Russia has banned Jehovah's Witnesses as an extremist organisation
Russia’s Justice Ministry applied for an order to shut down the group’s St Petersburg headquarters.
Today, the state’s Supreme Court granted the order, branding Jehovah’s Witnesses an extremist organisation.
Jehovah’s Witnesses are expected to appeal the decision in the European Court of Human Rights, according to Russian news agencies.
Jehovah’s Witnesses are expected to appeal the decision in the European Court of Human Rights
Sergei Cherepanov, a Jehovah's Witnesses representative, told Interfax news agency: “We will do everything possible.”
Russian authorities have put several of the group's publications on a list of banned extremist literature.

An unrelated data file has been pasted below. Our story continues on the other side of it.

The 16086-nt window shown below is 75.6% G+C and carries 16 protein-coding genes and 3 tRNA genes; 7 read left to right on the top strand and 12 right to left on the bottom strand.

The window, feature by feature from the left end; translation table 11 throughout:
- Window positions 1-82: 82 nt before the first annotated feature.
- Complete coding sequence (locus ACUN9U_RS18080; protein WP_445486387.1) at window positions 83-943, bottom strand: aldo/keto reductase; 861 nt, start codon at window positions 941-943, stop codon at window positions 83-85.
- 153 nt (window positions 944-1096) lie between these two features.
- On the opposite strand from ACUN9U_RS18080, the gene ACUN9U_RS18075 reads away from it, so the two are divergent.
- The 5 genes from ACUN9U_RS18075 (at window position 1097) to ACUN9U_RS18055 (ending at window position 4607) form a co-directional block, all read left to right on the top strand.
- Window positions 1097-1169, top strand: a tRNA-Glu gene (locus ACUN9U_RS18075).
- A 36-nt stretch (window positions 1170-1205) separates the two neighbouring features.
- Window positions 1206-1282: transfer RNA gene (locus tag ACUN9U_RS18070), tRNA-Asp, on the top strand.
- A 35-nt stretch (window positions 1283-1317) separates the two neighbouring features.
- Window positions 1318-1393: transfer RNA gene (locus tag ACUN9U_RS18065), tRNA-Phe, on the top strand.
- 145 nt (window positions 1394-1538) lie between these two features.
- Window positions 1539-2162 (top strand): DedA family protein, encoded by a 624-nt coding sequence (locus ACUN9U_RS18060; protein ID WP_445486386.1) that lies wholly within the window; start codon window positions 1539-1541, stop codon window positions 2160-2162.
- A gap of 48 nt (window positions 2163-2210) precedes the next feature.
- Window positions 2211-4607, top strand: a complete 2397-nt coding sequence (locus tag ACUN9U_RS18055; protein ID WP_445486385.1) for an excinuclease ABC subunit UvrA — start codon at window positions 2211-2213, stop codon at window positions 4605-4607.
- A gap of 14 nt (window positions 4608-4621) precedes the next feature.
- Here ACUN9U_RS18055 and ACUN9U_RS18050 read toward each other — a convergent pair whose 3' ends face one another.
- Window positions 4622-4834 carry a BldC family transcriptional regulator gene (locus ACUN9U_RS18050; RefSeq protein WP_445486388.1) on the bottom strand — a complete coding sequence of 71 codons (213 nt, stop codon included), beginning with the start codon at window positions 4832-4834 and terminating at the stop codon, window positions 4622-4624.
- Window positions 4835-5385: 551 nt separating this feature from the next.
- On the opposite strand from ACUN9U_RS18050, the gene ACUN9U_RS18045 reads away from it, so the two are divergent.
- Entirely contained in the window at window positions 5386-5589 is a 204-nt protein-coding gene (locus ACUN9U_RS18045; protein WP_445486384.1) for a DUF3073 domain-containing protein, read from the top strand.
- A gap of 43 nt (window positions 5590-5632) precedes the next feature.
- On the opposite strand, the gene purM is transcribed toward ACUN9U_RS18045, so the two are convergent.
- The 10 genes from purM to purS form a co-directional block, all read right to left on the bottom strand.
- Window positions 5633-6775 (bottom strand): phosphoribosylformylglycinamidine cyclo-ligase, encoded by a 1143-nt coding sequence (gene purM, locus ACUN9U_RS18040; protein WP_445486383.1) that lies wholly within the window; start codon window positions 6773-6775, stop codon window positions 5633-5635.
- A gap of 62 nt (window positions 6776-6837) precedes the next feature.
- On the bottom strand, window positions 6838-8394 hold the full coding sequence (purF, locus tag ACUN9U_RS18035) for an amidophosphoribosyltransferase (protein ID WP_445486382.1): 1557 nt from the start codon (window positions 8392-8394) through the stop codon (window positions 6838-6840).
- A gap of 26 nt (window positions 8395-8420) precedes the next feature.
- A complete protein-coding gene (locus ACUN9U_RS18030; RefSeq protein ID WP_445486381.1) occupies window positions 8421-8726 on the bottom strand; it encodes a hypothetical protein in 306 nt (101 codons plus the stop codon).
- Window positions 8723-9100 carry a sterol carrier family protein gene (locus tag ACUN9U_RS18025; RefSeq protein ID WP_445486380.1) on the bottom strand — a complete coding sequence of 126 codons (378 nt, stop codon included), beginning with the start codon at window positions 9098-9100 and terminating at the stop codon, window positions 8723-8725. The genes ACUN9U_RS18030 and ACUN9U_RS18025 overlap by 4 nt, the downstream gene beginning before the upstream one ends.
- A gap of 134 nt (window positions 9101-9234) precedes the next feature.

Prosecutors have long cast the Christian group as an organisation that destroys families, fosters hatred and threatens lives.
The group, a United States-based Christian denomination known for its door-to-door preaching and rejection of military service and blood transfusions, says this description is false.
Worldwide the religious organisation has around eight million active followers.
It has faced court proceedings in several countries, mostly over its pacifism and rejection of blood transfusions, but Russia has been most outspoken in portraying it as an extremist cult.
Russia's Surpreme Court ruled the group is an extremist organisation
THE WASHINGTON POST
It is thought there are around 175,000 Jehovah's Witnesses in Russia
Jehovah’s Witnesses Russian branch, based near St Petersburg, has regularly rejected this allegation.
It has said a ban would directly affect around 400 of its groups and have an impact on all of its 2,277 religious groups in Russia, where it says it has 175,000 followers.
The ruling comes after a Moscow court warned Jehovah’s Witnesses over its “extremist activities” in October 2016.